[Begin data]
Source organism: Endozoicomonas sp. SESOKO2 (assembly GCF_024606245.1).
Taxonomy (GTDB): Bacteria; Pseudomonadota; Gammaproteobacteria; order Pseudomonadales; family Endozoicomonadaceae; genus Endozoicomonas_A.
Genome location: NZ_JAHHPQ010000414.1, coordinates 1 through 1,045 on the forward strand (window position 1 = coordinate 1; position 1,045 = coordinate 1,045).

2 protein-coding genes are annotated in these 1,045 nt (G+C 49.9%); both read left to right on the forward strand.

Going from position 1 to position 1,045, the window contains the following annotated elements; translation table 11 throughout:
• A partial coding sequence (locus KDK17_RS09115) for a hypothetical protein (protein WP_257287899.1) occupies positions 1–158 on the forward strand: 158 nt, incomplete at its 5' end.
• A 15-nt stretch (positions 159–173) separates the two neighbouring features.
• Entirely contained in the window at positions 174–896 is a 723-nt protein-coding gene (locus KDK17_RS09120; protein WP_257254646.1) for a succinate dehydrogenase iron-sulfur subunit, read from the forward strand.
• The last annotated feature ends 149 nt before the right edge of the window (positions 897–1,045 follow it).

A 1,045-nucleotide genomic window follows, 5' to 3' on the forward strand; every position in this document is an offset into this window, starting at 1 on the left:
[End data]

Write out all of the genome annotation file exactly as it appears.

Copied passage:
Source organism: Endozoicomonas sp. SESOKO2 (assembly GCF_024606245.1).
Taxonomy (GTDB): Bacteria; Pseudomonadota; Gammaproteobacteria; order Pseudomonadales; family Endozoicomonadaceae; genus Endozoicomonas_A.
Genome location: NZ_JAHHPQ010000414.1, coordinates 1 through 1,045 on the forward strand (window position 1 = coordinate 1; position 1,045 = coordinate 1,045).

2 protein-coding genes are annotated in these 1,045 nt (G+C 49.9%); both read left to right on the forward strand.

Going from position 1 to position 1,045, the window contains the following annotated elements; translation table 11 throughout:
• A partial coding sequence (locus KDK17_RS09115) for a hypothetical protein (protein WP_257287899.1) occupies positions 1–158 on the forward strand: 158 nt, incomplete at its 5' end.
• A 15-nt stretch (positions 159–173) separates the two neighbouring features.
• Entirely contained in the window at positions 174–896 is a 723-nt protein-coding gene (locus KDK17_RS09120; protein WP_257254646.1) for a succinate dehydrogenase iron-sulfur subunit, read from the forward strand.
• The last annotated feature ends 149 nt before the right edge of the window (positions 897–1,045 follow it).

A 1,045-nucleotide genomic window follows, 5' to 3' on the forward strand; every position in this document is an offset into this window, starting at 1 on the left: